This morning India wanted quick wickets. So they ought to have had a plan, you would have thought. Every Test of this series he has played, Jasprit Bumrah has shared the new ball with Ishant who has tormented England's top-order left handers. However, the one move that could have also proved effective, but which India have been reluctant to try, is having Mohammed Shami bowl with the new ball or give him the first spell in the morning.
The cloudy and nippy conditions this morning were ripe to facilitate swing. Shami bowls fuller with a straighter seam, always tempting the batsman to play. With England choked for runs on the first day, Kohli ideally should have asked Shami to share the second new ball with Ishant. But he did not.
And when Shami did come on, he straightaway forced Buttler and Broad to play, bringing the edges into play. In contrast Bumrah, who would eventually trap Adil Rashid lbw, was bowling more short of length, giving the batsmen time.
Kohli's biggest test arrived as Buttler and Broad reduced the dot balls and doubled the run rate. All three fast men were tired, having bowled long spells on the first day and once again this morning. They had bowled tirelessly not just in this Test but across the past month. They are the reason India have managed to keep their chin up despite having lost the series. But Kohli had appeared reluctant to attack when Broad came in, which helped the pair settle.
Shami refused to get frustrated despite going wicketless. Luckless, he kept attacking the batsmen and beating the edges. But the nicks did not come.
Ajinkya Rahane walked up to Kohli to discuss solutions. Kohli gestured him to chat with Shami. Rahane, India's vice-captain, using his hands, indicated to Shami to take the ball away from Buttler. KL Rahul, standing at first slip then pointed to Shami, who was at fine leg, asking him not to give width to Broad. Kohli was standing next to Rahul, quiet.
He never asked the fast bowlers to attack Broad's known weakness against the short ball, which could have been tested even on a slow pitch like The Oval. Against England's top order Kohli had three slips and a gully, but against the lower order, there were only two slips, allowing the likes of Broad to have enough breathing space. Consequently, Buttler today, and in Southampton, and Curran at Edgbaston, could play their own game. With Kohli reluctant to set attacking fields and pushing men back square, Broad and Curran utilised the wide spaces to pick up frequent singles.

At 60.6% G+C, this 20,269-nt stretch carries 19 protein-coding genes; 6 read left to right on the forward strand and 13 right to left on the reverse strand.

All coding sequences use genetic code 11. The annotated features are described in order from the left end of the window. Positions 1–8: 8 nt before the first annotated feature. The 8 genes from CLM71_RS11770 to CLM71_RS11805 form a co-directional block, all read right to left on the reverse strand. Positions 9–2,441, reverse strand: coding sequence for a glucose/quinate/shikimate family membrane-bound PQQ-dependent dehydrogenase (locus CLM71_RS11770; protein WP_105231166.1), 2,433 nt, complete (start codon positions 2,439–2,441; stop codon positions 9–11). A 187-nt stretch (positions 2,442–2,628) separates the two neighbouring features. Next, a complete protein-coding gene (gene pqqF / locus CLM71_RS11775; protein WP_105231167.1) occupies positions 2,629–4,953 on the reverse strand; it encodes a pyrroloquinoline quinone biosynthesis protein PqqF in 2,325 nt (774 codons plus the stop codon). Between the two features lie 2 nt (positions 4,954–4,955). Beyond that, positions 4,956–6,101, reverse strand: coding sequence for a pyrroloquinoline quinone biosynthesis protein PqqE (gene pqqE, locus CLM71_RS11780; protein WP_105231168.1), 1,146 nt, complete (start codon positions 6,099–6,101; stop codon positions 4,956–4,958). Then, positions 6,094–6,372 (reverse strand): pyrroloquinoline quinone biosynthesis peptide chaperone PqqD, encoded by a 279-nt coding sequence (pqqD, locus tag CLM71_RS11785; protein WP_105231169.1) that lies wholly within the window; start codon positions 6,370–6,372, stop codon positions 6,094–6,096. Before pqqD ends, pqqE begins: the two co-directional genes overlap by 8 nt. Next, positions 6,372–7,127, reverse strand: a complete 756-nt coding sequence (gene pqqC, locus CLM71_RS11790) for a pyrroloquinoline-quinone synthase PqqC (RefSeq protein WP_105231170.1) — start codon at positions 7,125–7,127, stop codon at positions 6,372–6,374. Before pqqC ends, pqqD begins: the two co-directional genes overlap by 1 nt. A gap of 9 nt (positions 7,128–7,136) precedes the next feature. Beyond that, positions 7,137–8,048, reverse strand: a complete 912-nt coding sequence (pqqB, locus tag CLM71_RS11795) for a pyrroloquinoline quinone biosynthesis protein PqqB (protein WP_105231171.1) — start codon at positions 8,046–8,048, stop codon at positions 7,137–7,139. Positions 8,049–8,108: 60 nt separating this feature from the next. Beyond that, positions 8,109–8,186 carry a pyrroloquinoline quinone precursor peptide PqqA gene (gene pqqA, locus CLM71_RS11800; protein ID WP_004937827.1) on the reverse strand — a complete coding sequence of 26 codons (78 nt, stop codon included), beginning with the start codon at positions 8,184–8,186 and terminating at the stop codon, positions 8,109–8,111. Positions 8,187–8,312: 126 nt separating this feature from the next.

The helplessness of Kohli was understood by the dressing room. About half hour before lunch, Dinesh Karthik ran in from the bench to pass on a short, quick message. Promptly Kohli pointed to Ishant, standing in the deep. Ishant was replacing Ravindra Jadeja, whose two overs had gone for 13 runs. With India opting to play just four bowlers including Jadeja, the fast men were left with no choice but to wrap things up despite their relentless workload.
In the end the bowlers lost their patience. Post lunch Bumrah attacked Buttler with short-pitched bowling. Buttler hooked him for a six, lofted a length ball into the midwicket stands, took a quiet single off the penultimate ball and walked to safety. Tired and rattled, Bumrah threw his jumper to the ground in disgust.
Just as he does with the bat, Kohli, as a fielding captain, needs to usher India to safety. A five-Test series unravels many things. This series has challenged Kohli properly as a fielding captain. His selections have been debatable, even questionable at times, as with the case of picking two spinners at Lord's. He has been found wanting as England's lower order has attacked his bowlers. As he grows as a leader, Kohli will need find a way out. He will need to make things happen when his bowlers need a helping hand.